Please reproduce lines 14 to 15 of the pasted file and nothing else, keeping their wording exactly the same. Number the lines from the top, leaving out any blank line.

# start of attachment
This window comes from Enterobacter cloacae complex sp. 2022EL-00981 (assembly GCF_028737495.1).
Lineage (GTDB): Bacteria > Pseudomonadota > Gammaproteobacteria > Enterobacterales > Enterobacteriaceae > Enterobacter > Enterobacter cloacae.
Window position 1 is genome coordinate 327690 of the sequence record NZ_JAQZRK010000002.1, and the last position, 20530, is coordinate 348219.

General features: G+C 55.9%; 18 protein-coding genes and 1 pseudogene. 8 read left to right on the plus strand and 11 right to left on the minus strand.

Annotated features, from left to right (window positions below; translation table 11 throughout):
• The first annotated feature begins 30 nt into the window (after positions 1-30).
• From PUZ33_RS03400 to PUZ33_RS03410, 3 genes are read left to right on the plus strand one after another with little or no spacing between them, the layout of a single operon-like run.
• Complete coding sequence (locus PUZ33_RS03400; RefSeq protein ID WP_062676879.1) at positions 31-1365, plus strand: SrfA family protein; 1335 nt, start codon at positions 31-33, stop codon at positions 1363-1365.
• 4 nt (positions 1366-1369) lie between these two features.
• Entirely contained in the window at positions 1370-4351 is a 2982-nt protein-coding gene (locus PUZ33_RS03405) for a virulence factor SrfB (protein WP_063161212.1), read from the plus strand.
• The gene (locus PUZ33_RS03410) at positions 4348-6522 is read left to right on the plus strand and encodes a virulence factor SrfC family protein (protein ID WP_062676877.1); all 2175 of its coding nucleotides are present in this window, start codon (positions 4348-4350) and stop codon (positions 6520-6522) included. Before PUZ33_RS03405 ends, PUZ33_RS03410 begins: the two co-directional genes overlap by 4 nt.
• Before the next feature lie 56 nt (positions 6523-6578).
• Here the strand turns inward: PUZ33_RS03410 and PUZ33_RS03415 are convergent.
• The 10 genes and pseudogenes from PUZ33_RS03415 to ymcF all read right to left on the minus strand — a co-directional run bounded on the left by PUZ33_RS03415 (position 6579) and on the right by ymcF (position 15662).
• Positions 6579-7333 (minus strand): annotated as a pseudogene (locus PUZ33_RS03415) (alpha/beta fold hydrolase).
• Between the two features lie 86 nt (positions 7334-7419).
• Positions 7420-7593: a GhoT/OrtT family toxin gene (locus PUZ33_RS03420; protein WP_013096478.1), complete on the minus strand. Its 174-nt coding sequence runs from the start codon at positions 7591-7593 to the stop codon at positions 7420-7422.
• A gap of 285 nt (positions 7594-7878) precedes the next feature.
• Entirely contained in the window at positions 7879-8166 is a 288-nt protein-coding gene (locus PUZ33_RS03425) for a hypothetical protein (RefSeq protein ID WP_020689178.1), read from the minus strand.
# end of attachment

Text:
• The 10 genes and pseudogenes from PUZ33_RS03415 to ymcF all read right to left on the minus strand — a co-directional run bounded on the left by PUZ33_RS03415 (position 6579) and on the right by ymcF (position 15662).
• Positions 6579-7333 (minus strand): annotated as a pseudogene (locus PUZ33_RS03415) (alpha/beta fold hydrolase).